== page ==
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    1. This is where I'm at as well. Is the entirety of the economics profession filled with nothing but cowards? Krugman, many times over, has claimed some of the most outrageous things: for the government to stage a fake space alien invasion, to calls for a housing bubble, to the miracle of Argentina. Yet somehow no one who has similar credentials will call him out on any of this it seems. No wonder Americans hate economists. They are constantly wrong, can't tell you what's going to happen next, and their policy recommendations are atrociously bad for the general public.

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    2. Steve, we're living in opposite-world, where incorrect prediction is the avenue to wealth and fame. Remember back in 2007, when the Bernanke said that the banking system was well-capitalised and any losses in subprime would be contained? That's how you keep a govt job- by being the opposite of correct.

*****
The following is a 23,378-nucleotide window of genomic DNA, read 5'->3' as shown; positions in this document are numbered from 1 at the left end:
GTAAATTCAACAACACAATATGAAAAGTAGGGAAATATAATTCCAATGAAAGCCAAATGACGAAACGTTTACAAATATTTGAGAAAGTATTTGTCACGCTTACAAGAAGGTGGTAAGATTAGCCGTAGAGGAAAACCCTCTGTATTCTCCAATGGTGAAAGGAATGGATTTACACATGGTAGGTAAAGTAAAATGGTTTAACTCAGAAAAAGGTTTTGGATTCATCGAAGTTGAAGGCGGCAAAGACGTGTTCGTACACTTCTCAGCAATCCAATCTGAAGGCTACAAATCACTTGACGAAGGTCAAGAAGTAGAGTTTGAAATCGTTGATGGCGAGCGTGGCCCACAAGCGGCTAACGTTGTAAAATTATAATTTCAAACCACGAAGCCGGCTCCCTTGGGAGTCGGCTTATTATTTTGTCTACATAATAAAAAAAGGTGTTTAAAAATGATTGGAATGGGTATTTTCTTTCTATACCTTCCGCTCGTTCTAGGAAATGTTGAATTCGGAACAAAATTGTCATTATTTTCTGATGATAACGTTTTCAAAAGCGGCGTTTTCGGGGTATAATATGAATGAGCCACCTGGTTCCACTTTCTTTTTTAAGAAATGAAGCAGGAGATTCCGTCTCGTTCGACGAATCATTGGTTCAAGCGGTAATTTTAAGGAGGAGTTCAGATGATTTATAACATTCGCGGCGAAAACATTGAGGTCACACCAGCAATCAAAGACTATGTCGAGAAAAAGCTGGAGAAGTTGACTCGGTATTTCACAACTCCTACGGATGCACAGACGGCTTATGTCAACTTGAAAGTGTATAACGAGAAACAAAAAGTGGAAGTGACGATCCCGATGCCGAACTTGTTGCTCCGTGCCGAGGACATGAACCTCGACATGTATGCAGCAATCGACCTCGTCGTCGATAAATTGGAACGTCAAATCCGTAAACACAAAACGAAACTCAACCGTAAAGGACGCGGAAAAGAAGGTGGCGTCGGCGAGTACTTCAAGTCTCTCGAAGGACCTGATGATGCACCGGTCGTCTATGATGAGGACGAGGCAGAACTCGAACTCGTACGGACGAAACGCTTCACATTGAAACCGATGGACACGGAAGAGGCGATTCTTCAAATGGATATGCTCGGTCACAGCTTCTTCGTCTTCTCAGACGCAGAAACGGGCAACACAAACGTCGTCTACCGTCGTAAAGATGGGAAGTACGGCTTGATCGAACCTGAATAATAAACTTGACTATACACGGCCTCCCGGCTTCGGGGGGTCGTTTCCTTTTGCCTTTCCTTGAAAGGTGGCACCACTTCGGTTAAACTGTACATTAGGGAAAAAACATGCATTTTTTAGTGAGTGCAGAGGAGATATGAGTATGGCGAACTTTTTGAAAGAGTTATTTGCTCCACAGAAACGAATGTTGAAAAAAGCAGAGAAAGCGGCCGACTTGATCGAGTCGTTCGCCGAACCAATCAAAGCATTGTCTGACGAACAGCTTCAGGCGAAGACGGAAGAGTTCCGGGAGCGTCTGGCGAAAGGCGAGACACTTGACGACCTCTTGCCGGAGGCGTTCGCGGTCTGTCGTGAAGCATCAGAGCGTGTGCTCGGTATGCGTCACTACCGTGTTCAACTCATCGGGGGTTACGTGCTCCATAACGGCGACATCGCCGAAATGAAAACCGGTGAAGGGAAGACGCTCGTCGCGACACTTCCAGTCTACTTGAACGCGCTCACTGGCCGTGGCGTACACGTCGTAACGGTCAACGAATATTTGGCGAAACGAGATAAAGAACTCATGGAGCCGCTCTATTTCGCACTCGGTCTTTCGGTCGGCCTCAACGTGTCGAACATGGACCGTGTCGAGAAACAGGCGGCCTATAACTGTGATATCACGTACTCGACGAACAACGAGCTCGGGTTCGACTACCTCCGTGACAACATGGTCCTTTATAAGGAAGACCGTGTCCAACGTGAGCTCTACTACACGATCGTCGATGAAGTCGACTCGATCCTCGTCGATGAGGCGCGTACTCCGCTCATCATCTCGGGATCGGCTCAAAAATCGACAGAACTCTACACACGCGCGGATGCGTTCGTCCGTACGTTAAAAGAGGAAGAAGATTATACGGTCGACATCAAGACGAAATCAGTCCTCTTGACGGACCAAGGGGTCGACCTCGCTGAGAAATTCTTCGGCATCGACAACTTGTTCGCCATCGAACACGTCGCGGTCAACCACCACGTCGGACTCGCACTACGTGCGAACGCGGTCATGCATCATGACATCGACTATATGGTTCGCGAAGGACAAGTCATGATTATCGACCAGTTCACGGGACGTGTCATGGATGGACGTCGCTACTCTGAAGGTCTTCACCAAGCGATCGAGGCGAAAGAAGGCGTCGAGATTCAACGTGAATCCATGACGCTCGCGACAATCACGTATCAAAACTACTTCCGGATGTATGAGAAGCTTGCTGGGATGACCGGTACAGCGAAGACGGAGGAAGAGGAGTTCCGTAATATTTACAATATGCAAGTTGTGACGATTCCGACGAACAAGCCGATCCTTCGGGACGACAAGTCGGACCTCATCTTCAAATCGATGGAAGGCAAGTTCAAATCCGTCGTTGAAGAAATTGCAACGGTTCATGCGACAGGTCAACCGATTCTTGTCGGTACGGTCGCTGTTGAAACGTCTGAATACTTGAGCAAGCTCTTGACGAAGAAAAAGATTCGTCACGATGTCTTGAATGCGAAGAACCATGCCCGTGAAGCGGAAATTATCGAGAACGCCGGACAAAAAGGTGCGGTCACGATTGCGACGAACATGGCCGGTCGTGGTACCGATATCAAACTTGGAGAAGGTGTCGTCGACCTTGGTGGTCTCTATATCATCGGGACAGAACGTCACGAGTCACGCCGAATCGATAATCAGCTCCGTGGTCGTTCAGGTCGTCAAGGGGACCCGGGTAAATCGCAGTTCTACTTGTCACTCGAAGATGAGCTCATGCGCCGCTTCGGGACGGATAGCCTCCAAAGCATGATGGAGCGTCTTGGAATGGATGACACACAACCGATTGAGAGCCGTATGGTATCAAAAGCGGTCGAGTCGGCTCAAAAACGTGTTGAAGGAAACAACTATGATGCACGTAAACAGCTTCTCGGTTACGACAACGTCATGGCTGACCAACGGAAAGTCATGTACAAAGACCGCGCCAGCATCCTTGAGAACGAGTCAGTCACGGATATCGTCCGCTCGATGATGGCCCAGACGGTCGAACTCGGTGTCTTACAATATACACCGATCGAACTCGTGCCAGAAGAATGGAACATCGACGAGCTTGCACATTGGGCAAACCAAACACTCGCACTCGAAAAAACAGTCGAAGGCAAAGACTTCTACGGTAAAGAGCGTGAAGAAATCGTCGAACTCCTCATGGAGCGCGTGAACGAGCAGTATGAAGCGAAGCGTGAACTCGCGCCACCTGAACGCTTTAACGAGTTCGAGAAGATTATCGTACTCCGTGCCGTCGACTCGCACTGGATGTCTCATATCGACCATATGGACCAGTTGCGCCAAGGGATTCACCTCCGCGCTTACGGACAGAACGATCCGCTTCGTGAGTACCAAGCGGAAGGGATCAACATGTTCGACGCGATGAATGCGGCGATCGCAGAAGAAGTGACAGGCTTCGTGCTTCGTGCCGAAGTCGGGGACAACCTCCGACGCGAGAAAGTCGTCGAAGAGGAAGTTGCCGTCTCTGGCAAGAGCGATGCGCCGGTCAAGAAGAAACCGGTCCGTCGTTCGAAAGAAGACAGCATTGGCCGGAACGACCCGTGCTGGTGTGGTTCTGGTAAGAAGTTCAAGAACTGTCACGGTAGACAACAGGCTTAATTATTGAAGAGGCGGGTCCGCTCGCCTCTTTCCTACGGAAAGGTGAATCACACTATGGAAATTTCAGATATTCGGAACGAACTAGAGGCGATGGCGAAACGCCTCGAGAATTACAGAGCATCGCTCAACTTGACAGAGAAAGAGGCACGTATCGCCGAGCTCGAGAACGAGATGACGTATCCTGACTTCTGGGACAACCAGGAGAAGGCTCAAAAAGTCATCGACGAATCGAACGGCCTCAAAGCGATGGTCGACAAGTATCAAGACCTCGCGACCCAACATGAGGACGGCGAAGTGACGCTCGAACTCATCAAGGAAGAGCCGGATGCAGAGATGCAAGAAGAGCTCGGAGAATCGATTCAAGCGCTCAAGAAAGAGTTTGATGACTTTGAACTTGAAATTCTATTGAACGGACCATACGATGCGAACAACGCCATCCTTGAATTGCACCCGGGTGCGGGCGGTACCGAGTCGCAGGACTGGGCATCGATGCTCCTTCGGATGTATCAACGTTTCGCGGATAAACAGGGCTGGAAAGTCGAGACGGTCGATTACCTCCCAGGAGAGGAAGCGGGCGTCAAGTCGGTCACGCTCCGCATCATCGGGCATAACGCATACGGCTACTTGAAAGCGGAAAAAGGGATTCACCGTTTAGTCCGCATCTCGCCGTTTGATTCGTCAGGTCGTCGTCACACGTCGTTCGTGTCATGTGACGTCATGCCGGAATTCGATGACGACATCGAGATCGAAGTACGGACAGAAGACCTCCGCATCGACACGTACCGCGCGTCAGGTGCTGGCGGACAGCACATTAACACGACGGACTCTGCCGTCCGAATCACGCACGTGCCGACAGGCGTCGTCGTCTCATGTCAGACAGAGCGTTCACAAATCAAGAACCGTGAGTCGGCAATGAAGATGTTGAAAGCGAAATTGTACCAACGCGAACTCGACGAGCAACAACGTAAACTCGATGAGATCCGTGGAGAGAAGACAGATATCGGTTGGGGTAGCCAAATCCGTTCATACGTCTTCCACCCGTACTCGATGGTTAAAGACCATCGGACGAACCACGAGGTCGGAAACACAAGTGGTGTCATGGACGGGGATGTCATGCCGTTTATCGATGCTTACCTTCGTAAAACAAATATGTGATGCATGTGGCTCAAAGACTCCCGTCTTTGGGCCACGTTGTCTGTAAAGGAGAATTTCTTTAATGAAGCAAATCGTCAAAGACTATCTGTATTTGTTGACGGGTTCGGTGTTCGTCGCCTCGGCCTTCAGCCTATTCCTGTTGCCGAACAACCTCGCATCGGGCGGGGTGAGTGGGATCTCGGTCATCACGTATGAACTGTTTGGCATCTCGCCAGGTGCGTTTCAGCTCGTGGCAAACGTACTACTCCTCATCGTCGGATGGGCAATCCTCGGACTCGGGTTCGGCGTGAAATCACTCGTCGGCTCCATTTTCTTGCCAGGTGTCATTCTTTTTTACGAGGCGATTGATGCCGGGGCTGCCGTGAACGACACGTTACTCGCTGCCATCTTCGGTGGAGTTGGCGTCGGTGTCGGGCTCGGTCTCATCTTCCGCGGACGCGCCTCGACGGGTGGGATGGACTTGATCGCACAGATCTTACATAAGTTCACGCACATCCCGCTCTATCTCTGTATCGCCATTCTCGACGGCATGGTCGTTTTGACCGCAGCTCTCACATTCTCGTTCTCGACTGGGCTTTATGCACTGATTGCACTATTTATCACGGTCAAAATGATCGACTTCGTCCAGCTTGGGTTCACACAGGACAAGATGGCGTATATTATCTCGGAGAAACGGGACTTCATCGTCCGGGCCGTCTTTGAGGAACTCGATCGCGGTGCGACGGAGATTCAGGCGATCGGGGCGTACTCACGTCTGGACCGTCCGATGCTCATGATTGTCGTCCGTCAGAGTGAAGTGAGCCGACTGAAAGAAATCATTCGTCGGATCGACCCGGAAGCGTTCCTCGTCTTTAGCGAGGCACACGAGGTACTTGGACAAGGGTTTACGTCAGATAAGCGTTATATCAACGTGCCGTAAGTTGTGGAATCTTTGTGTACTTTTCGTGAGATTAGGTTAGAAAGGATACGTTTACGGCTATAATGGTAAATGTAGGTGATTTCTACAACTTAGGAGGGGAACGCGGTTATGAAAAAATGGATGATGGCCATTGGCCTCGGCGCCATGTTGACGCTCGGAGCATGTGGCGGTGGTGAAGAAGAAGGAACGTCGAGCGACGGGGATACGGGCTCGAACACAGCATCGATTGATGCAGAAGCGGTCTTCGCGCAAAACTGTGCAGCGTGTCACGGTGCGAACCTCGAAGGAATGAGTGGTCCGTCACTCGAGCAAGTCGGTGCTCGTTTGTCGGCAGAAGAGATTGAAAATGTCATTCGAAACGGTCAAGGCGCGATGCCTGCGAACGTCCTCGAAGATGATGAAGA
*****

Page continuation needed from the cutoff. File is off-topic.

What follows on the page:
To this day, many Argentines blame their currency problems on "too many dollars in the country."
      - RJD

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    3. You're talking about the same paper which continues to employ Tom Friedman. 'Nuff Said.

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  5. Another hilarious prediction of Krugman. About as wrong as he could possibly get!

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  6. I remember some of Krugman's followers arguing with me on this blog in the comment section about how Argentina proved Krugman right and they had an economic success following keynesian ideas. LOL